salomon F9 3S How durable

salomon F9 3S How durable

Post by Rahul Pat » Fri, 14 Oct 1994 13:39:48


Got some questions on the F9 3s skis. I tried these skis for a few days
last year and absolutely loved them. They're great bump skis and have
amazing stability at higher speeds, so I thought I would buy a pair for
this coming season. I know these skis have a foam core so my question
is "How durable are these things? I'll be pounding on them on the bumps
so how will they last? Will they lose their quickness after while due to
the soft core or what? Also anybody have any ideas on where to get
them a cheap as possible. So far the best price I can find is $399

Any comments would really be appreciated
-Rahul

 
 
 

salomon F9 3S How durable

Post by Rita L » Sun, 16 Oct 1994 00:56:37

Quote:

>Got some questions on the F9 3s skis. I tried these skis for a few days
>last year and absolutely loved them. They're great bump skis and have
>amazing stability at higher speeds, so I thought I would buy a pair for
>this coming season. I know these skis have a foam core so my question
>is "How durable are these things? I'll be pounding on them on the bumps
>so how will they last? Will they lose their quickness after while due to
>the soft core or what?

I believe that they're reasonably durable.  I know a guy that has
gotten a couple of years of pounding out of the F9 3S, in "firm" eastern
conditions.  He is only about 150 lbs, so that may be a factor.

You might also consider some of the wood core Salomons.  I've been
plesantly surprised at how good my 9E 2Ss are in the bumps.

/*******************************************
 * Standard disclaimers apply.  Don't blame
 * my employer for any of  the above.  *****/

 
 
 

salomon F9 3S How durable

Post by Olddogg » Wed, 14 Dec 1994 14:25:32


Quote:
(Rita Leo) writes:

First voice:  I've had a pair of Force 9 3S Power 7s since January 1993,
and since that time have put in about 120 days in serious, aggressive
bumps at Winter Park & Mary Jane.  They're still going strong, but
admittedly I'm VERY cautious about rocks (the trick is over, not through).
 I have no plan to replace them before the end of the season (another 60
days or so).  For the record, I'm also on the light side  (140 pounds), so
maybe I'm not *** them, but I do give them a stiff workout three-four
days a week.  They should last for you, unless Colorado snow is unusually
friendly.  

Second voice: On the wood vs foam core debate,  truth is gang the core's
main job is to keep the top load bearing member from running into the
bottom load bearing member.  I a turn (ya-know that thing skiis are
supossed ta-do) the top skin is in compresision, and the bottom skin is in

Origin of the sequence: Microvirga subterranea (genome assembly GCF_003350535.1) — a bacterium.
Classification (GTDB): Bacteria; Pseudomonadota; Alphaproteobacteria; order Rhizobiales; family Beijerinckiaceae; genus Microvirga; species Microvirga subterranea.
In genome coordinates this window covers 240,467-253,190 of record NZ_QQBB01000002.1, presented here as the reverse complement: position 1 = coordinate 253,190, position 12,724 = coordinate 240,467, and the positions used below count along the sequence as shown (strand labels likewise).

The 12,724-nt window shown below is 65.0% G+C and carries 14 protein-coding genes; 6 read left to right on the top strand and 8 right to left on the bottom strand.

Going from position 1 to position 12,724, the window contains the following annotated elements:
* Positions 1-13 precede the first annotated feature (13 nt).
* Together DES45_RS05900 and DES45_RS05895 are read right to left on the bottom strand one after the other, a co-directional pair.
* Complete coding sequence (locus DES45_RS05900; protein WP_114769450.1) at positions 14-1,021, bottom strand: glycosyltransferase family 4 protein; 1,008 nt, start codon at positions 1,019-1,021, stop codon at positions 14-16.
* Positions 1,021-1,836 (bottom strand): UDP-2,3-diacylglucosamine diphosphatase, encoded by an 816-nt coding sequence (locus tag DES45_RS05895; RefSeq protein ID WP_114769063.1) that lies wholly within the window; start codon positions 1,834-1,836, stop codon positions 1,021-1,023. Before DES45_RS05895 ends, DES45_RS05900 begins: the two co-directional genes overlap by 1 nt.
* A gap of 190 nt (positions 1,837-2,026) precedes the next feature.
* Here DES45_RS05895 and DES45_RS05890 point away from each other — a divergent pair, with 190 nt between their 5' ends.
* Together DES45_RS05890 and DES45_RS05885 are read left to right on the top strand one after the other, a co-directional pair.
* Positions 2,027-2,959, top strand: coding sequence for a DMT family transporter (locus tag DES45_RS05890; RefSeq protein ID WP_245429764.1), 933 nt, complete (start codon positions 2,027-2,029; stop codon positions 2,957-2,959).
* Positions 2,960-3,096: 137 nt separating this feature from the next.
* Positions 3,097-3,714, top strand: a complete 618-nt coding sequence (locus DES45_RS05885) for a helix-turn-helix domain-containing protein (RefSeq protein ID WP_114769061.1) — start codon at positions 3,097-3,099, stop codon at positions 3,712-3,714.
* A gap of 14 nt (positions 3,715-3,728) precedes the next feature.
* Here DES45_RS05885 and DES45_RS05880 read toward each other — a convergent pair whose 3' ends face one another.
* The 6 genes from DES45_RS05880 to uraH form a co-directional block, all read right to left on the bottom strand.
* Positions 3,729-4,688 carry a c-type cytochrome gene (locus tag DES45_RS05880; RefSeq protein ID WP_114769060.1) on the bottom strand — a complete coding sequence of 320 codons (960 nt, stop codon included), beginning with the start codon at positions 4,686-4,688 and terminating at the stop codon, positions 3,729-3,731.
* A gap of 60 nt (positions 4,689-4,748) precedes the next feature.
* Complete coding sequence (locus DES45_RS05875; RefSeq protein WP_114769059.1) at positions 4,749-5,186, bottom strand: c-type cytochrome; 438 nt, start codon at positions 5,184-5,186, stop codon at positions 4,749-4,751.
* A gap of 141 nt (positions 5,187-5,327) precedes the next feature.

elongation with the core seeing very high sheer forces close to these two
surfaces and next to none at the center axis.  When a ski fails or loses
camber, the fault is usually the fiber glass & polyester matrix has begun
to fail.  i.e. glass fibers are breaking at right angles to there fibers
main axis.   Now you may like the way wood skiis ski that wonderful I've
found some really neet skiis with wood cores also, but don't make to much
of the filler, with some different materials such as *** other
dampening materials some would be hard pressed to tell the difference.
Personally I like really wound up, jumpy skiis, like the Vertical ***,
Super Force 9 3S, and an exceptional old pair of Hexcel Split Tails, with
a honeycomb core.  Figure if aluminum honeycomb and foam are good enough
for the insides of a William's Formula One Tub it's good enough for my
skiis.

Rick & Betsy        


 
 
 

salomon F9 3S How durable

Post by Bruno Mel » Thu, 15 Dec 1994 03:06:39


Quote:
: (Rita Leo) writes:

: Figure if aluminum honeycomb and foam are good enough
: for the insides of a William's Formula One Tub it's good enough for my
: skiis.

I don't think that a F1 tub is designed to bend back and forth...
But if you like that kind of construction, the Hart slalom of a couple
of years ago had an aluminum honeycomb and foam core. I'm not sure about
the latest one.

bruno.

 
 
 

salomon F9 3S How durable

Post by Tom Johnsto » Thu, 15 Dec 1994 18:43:30

Quote:

> I don't think that a F1 tub is designed to bend back and forth...

I would think that with the extreme velocities and hard cornering,
an F1 "tub" would be subjected to very high G-forces, and would
be designed to bend quite a bit in order to maintain good handling.

Tom

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